Why was it important to gather of the various voices and perspectives across different geographies?
The researchers involved selected the 38 projects that they studied, from an archive of over 200 projects and organisations that Hivos, Prince Claus Fund, and European Cultural Foundation supported over the last decade.
Just to mention a few, these are located in Kenya, Uganda, Tanzania, South Africa, Senegal, Egypt, Sri Lanka, Croatia, Turkey, Kyrgyz Republic, Tajikistan, Timor Leste, and Cambodia.
It was important to do this research in diverse societies so as to note differences in approaches used by these art initiatives, and to test out different research methods in the different locations.
The result is a cocktail of insights that can be drawn into, to inform other art sector interventions in the future. Art is also a very diverse sector and we wanted to capture its force across different medium, language and cultures. This is only possible through looking at a wide respondent’s base.
Hivos has also been actively involved in funding creatives under the new theme ‘New Ways of working’ that speaks on resilience and adaptability of creatives especially during the Covid -19 pandemic. Tell us about this, and why it’s particularly important to support artists during this time?
At Hivos, we have had to make adjustments to respond to the new realities of Covid19. It is these interventions that we are referring to as “New Ways of Working.”
As much as it is a resilient sector, in the context of Covid-19, the creative sector is very delicate in the sense that it thrives in the very conditions under which Covid-19 is also most threatening – an environment of free movement and gatherings, and unrestricted contact.
We are now working in a world where simple contact can have fatal endings, and social gatherings where creatives mostly present their work to the public, are discouraged. Two months into the pandemic, we launched a “Resilience Grant fund” for creatives in East and Southern Africa, plus the North Africa region as a pandemic response facility for artists and arts’ organisations. Subsequent grant making processes in East Africa have also incorporated funds to purchase Covid-19 preventive materials.
Additionally, we are working to foreground issues of wellbeing in the creative sector with, for example, conducting research and supporting discussions on mental health in the creative sector. We are also encouraging the incorporation of history and memory in the production of critical content by the artists we are working with, through supporting access to public and private archives. We would also like to bring artists currently at the peripheries into the core of what Hivos does. Here, we will be working more with artists in remote areas, mostly representing marginalized communities like refugees.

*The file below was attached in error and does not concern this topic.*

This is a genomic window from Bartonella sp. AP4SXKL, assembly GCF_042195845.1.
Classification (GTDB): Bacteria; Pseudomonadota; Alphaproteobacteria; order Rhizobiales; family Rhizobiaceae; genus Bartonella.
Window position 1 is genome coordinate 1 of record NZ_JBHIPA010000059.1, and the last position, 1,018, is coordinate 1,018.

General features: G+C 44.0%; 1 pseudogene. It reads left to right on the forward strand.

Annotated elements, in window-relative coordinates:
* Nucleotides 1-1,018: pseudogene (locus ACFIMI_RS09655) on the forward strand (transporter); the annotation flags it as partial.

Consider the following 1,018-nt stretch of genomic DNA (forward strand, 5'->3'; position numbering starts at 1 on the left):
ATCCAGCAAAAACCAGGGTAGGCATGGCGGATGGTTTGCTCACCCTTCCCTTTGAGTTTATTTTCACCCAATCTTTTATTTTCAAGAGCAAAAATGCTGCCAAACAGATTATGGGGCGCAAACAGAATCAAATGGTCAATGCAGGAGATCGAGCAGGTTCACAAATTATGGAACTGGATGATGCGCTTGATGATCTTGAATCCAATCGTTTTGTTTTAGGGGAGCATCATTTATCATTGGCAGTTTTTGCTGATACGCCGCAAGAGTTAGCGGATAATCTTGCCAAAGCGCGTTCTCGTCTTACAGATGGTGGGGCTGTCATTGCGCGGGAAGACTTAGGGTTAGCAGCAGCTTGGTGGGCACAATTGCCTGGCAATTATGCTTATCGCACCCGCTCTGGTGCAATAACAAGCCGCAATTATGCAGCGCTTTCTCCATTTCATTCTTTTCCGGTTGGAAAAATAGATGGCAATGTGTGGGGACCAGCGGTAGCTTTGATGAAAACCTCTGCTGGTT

Hivos grant-making to the creative sector has not been disrupted by Covid-19. This year, we have disbursed grants worth 12 million Kenyan shillings, while in 2017-2019, the grants disbursed were worth 32.2 million Kenyan shillings.
From exploring the role of cultural spaces, looking at art events, initiatives and artist experiences in different parts of the world, The Forces of Art book brings up the critical debate on the value of art in society. Why is it important to the world considering that it gathers perspectives from a changing world?
A key finding of the book is that the arts and culture sector is facing a lot of pressures from especially the political front in society, as politicians adopt more divisive tones that have become popular and have been made worse by their trend on social media.
The book is important in asserting the role of arts’ spaces as sites of dialogue, understanding, and free imagination in societies where free thought is increasingly being forbidden. This, unfortunately, is the situation in places like Tanzania where freedom of expression is highly curtailed.
In the World Press Freedom Index 2020, Tanzania is ranked 124 out of 180. In 2019 Tanzania was ranked 118. The book also has insights on how the arts’ sector is an employer to many people across the locations where the projects that are in the report were evaluated.
Insights in the book include some of the challenges that artists and art organizations faced before the pandemic ranging from funding, and capacity gaps in different areas such as management of art organizations. The pandemic then compounds these problems meaning that there is need for increased support for the sector at this time when creative enterprises are really suffering.
The book is important in considering the futures of the arts and cultural sector after the pandemic, since it has some recommendations on how state and non-state actors can work together to improve the resilience of the art sector through improved strategies around cultural funding, and exploring things like social protection and security for creatives.
The studies in ‘Forces of Art’ challenge existing assumptions about the roles of artistic creation and expression in society. What are these assumptions and what are the existing realities?
The book isolates a few negative narratives about artists and the creative sector, and then demonstrates how artists are countering these. An example is the notion that artists and creatives are largely disorganised. There are multiple examples included of how artists are well organised and are even managing organisations that now engage very actively and directly with government unlike before.
Examples here are one of Hivos East Africa current partners, Culture and Development East Africa (CDEA), from Tanzania which is both a platform or artists and an active actor in freedom of expression policy engagements in the country.
Additionally, the book presents proof unlike what is the usual assumption, that there are many conscious creatives out here who only work with entities whose work conforms to their values. The common narrative in society, especially during the elections period in Kenya is that for some money, any artist can be co-opted to support messages that do not align with their ideals and world view.
Where can we get a copy of the book?
The book can be bought online form the website of the publisher, Valiz (https://valiz.nl/en/publications/forces-of-art.html).